Here we have a tiny group, the Case.Now, there are a lot of notes that can be applied here, but keep in mind we are just looking at the overview big picture. The one note that I want to point out is that the case has no machine work on a 2700/2850 but the six bores in the case for the cylinders must be machined larger on a 3,000 cc engine. Of course, this is done before it is assembled. If you are going to build a 3,000cc engine, you must ship me the case in advance of the college, so I can have it machined. Some advance planning is in order, I can’t do this a week before the event. I have the ability to fix one or two head studs per case at the college, but if you need more than that, consider shipping the case to us in advance. If you send us a dirty case, we can have it cleaned, but it does cost $100. We have a wash tank at colleges, but it is for final cleaning, not degreasing stuff that should have arrived clean.


Now, let’s get a look at the four parts in the group and think about putting a case together. Using just these numbers as a check list and something of a road map, any builder can put together a plan to assemble their case at a Corvair College Actually all the effort to get to that stage goes into the prep work, cleaning and a little shopping. It you lay out all the properly prepared components from groups 1000, 1100 and 1200 in front of me on the bench, and get me an assembly stand and my trusty Snap-on torque wrench “Excalibur“, I can assemble the case in about 45 minutes.

Now I say this in bad conscience because I once took 2 days to do it.  There was a tiny ding in one of the bearing surfaces that was putting a small amount of extra drag on the turning crank and bothering me. I took it apart 6 times to find it and make it right. Keep in mind, it’s not a contest, the winning score is being happy with it, and any amount of time it takes between 45 minutes and 48 hours is fine. BTW, everything we are talking about here is in our engine assembly DVD #1 that covers building up a case.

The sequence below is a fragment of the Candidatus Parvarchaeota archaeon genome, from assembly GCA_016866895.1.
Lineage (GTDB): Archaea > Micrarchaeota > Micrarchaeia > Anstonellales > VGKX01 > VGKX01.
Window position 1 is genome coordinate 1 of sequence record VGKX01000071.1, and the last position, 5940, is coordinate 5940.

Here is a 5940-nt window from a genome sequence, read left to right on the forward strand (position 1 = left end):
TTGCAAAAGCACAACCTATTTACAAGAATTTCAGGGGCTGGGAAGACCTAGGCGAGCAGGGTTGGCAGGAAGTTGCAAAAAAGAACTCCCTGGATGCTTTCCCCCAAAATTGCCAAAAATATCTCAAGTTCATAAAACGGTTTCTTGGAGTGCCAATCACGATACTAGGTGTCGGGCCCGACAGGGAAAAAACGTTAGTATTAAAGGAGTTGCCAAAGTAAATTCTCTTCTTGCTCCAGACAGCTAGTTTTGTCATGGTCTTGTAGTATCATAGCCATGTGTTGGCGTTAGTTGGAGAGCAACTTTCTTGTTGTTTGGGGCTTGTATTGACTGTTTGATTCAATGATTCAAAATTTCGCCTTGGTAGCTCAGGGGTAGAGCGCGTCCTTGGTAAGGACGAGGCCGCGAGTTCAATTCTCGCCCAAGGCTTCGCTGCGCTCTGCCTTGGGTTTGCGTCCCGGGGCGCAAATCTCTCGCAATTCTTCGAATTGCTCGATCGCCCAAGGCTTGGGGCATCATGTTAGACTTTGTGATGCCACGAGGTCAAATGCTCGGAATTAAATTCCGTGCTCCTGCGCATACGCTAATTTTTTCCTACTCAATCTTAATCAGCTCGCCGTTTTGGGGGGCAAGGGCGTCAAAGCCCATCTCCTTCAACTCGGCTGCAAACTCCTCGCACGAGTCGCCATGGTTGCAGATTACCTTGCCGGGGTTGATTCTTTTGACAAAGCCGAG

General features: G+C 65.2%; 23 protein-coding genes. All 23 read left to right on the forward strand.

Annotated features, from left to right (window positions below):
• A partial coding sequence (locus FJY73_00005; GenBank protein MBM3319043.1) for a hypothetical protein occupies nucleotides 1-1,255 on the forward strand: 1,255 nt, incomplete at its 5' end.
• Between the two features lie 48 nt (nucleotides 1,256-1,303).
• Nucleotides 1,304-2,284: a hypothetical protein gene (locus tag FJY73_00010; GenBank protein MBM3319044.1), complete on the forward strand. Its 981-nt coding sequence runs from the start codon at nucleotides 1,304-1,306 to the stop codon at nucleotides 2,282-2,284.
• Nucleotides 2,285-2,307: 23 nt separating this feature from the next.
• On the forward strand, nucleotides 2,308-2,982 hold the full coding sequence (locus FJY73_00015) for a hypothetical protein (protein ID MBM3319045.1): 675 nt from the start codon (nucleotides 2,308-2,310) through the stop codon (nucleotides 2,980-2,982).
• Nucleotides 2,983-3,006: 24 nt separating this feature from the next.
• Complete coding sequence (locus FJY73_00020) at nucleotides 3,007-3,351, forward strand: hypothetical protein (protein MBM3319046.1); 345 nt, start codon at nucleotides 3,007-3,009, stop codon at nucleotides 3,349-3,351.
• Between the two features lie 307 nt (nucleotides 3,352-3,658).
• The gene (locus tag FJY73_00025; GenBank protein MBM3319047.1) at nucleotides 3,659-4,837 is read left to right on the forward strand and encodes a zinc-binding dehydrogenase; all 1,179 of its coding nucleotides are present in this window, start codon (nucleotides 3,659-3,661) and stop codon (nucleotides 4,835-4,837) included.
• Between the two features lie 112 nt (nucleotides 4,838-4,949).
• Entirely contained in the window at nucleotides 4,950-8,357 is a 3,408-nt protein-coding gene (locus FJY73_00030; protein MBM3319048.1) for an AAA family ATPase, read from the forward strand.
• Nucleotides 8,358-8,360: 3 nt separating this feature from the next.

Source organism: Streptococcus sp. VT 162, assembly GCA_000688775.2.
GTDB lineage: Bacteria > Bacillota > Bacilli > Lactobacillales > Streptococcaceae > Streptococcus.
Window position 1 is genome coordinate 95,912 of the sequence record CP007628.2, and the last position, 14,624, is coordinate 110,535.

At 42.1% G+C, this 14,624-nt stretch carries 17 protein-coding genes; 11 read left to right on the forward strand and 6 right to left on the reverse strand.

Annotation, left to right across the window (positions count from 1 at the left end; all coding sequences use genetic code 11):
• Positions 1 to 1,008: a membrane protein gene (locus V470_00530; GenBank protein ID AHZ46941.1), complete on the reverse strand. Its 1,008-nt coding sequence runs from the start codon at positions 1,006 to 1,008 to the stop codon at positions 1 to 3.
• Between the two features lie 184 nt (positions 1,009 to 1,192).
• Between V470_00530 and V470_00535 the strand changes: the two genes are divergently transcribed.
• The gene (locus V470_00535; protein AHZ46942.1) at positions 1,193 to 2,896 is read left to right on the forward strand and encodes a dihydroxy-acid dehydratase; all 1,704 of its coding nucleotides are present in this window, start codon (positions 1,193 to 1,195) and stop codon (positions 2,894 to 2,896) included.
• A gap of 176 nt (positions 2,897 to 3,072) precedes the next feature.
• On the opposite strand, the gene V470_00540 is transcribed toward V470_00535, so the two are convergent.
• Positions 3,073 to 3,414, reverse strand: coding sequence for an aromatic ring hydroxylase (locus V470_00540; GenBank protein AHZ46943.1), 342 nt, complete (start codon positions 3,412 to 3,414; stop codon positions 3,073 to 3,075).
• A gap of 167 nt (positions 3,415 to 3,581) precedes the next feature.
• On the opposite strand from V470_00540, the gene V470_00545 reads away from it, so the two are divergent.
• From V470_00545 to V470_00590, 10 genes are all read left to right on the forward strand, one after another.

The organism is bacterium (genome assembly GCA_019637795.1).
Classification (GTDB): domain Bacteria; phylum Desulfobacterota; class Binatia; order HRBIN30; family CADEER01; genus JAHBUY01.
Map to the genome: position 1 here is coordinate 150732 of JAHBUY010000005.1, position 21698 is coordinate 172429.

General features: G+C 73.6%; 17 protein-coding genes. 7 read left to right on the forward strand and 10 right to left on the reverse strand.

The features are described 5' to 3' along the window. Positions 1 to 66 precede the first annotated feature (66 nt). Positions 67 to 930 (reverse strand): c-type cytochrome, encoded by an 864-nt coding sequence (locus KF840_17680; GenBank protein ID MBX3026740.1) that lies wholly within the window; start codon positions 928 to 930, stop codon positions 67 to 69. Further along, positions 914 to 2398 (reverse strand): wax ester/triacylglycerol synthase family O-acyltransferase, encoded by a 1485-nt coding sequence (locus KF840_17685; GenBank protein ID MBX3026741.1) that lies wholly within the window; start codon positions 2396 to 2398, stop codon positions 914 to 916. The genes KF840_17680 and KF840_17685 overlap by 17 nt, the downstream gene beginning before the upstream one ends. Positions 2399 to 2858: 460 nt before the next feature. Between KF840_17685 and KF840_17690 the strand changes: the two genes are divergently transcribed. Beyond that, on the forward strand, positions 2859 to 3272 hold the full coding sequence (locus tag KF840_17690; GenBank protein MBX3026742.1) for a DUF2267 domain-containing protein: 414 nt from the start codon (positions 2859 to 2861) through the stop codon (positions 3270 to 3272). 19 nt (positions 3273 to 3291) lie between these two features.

…. on to part #3


4 Replies to “Closing a case at a College, Part #2”

  1. Tim’s story is the most motivational saga I have heard in a very long time. Thanks for sharing that William, and thanks for taking your time to make this possible.

  2. William I have a question about assembling the case halves. I was reading through both your conversion manual and the shop manual nowhere does it mention putting sealant or silk thread between the case halves. do you recommend following shop manuals procedure or would it be better for a aircraft engine to have silk thread. I just remember that some of the other aircraft engines i have worked on had silk thread between case halves

    1. Dewayne, Every engine has it’s own best procedure. An aircraft engine has a silk thread, but it is of a different design, and if you put one on a corvair, it would mess up the main bearing clearance. For many years I built corvairs with no sealant, and in 95+% they didn’t have a hint of a leak. If you wish you can put a tiny 1/2″ x 1/2″ thin enough to see through film of Permatex Aviation form a gasket (this is the black stuff in a jar with a brush in the lid, also called super 300 at the auto parts store) on the 4 corners of the case. William

      1. thanks, I just wanted to verify that i did not overlook something, as I have several years in aviation but none on corvair’s. Me and some of my high school students are disassembling and inspecting a second hand alleged “william wynne” engine. I will have to send you some picture and updates of the engine progress